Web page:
In Memory of Milan Kundera
On the passing of the great Czech writer and dissident
BY MAXIM D. SHRAYER
In the spring of 1993, I was working at the Slavonic Library in Prague with the remains of the rich collections of the former RZIA (Russian Historical Archive Abroad), which the Soviet liberators had pillaged back in 1945. Every day I would take a long lunch break and wander around the old city, stopping now at a wine bar, now at a secondhand bookstore. Once, in the middle of May, I came upon a copy of Milan Kundera’s 1961 poetry collection, Poslední máj (The Last May). The title of Kundera’s collection was a doleful homage to the long romantic (and to some, Byronic) poem “Máj” by Karel Hynek Mácha, an icon of Czech national culture then bursting through the Habsburg seams. But Kundera’s title could also be read as a gesture of melancholy—mourning the Prague Spring and the parting with the poet’s homeland—well in advance of 1968 and the Soviet tanks rolling through the streets of the city of Golem.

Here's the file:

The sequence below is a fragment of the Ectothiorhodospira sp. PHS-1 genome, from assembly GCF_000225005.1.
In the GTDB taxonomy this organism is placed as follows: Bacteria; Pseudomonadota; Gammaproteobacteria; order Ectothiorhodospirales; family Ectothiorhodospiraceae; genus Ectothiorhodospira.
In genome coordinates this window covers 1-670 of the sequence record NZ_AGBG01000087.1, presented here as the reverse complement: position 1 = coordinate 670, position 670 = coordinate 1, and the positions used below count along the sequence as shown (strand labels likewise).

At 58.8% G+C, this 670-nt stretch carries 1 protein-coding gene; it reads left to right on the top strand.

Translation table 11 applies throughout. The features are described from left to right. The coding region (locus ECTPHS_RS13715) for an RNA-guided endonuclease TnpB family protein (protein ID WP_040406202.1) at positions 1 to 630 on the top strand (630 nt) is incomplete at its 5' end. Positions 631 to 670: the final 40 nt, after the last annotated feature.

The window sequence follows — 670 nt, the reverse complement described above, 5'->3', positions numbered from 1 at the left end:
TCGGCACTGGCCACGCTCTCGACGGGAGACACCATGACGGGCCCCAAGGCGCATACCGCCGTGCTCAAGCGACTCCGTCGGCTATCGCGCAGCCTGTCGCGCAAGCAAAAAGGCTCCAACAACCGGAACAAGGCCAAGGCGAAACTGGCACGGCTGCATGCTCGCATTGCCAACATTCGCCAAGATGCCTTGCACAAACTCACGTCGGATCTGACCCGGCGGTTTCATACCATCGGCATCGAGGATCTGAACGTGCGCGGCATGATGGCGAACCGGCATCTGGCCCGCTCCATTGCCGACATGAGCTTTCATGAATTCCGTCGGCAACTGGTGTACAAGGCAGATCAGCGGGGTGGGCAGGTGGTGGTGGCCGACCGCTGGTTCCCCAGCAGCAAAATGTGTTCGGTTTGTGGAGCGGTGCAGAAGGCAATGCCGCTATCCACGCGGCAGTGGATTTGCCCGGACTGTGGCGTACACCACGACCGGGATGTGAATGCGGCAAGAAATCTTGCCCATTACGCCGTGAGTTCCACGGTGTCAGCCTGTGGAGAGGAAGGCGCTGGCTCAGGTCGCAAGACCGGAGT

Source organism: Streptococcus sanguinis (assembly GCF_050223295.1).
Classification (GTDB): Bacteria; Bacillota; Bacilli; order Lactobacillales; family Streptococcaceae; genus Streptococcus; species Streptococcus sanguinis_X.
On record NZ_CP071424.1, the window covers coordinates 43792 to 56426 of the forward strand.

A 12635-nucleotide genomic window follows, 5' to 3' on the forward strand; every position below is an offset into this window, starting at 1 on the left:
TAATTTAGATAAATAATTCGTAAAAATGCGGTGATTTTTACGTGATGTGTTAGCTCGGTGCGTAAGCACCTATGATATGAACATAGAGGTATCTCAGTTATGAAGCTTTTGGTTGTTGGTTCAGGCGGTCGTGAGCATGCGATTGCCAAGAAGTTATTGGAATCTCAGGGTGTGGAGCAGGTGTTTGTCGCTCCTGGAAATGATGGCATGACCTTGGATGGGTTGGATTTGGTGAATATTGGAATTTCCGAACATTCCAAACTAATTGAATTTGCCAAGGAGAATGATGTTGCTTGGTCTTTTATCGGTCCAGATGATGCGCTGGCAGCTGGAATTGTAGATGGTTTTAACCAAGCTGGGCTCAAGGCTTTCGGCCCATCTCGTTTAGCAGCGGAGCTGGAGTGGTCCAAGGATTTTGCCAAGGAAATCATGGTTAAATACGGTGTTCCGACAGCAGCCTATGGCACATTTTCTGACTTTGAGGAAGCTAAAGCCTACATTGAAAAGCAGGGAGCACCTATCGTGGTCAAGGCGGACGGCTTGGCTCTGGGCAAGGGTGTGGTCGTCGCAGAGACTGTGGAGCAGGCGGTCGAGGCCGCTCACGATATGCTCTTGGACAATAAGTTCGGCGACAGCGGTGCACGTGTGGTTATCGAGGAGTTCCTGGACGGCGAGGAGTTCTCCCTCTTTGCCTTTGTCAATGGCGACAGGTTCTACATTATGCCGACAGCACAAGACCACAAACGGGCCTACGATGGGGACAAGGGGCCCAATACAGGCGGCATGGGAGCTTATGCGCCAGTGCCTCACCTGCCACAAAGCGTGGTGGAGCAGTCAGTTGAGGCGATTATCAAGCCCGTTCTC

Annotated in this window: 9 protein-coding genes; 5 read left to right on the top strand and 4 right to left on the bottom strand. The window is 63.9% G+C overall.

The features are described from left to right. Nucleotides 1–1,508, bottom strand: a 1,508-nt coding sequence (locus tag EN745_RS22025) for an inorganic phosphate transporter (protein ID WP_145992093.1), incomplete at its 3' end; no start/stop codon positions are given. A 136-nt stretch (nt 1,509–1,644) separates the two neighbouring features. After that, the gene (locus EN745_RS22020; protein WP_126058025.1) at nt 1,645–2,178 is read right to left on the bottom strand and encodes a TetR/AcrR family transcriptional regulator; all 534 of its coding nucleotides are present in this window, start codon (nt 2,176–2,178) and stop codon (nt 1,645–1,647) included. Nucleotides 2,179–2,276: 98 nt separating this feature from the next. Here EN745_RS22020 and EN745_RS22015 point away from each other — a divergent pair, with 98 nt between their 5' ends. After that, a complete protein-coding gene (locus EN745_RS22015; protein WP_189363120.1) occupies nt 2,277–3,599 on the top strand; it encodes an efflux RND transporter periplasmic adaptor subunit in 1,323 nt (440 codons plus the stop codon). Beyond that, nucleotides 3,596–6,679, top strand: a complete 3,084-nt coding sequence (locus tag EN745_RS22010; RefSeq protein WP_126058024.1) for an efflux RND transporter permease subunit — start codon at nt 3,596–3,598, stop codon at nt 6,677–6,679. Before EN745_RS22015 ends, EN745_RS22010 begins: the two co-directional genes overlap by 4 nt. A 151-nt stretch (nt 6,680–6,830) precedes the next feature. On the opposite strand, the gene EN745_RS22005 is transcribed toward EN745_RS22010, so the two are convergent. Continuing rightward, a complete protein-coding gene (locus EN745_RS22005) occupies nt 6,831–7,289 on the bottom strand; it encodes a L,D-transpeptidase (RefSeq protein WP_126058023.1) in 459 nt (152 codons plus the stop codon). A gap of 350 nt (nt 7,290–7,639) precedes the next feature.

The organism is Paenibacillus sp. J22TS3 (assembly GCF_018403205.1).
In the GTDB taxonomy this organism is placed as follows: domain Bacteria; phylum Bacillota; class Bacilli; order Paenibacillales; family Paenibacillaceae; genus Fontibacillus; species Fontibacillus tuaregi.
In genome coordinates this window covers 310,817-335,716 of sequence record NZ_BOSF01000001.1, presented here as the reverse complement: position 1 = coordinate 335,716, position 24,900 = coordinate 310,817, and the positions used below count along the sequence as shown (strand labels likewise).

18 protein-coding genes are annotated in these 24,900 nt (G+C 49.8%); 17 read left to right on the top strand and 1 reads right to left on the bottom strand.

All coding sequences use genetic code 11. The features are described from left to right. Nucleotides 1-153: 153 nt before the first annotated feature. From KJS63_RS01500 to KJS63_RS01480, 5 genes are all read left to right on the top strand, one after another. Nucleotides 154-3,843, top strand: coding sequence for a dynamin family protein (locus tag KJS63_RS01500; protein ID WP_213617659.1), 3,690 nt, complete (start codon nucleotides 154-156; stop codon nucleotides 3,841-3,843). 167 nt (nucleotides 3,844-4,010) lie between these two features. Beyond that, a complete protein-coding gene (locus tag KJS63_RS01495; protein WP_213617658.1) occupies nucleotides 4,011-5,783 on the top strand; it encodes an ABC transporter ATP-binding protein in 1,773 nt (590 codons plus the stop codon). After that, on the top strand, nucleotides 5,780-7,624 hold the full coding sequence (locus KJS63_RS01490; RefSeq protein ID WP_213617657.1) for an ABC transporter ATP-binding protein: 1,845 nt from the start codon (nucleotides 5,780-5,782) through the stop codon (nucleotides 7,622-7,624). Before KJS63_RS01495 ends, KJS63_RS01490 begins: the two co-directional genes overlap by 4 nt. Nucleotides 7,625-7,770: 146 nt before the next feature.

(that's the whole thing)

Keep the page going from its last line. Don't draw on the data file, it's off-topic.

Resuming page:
Kundera’s collection was inscribed to an unknown Czech lady—almost like a Prague-set novella that Stefan Zweig had forgotten to write. I purchased the volume, and it now occupies a place of honor in my rare books collection alongside the Nabokovs and Bunins and the other spoils of expatriate writing from Eastern and Central Europe. As I think of Milan Kundera’s passing in Paris at the age of 94, I remember my first encounter with his work back when I was a 19-year-old Moscow refusenik, and the shock of discovering that such a literary sensibility could actually emerge directly from the Soviet system.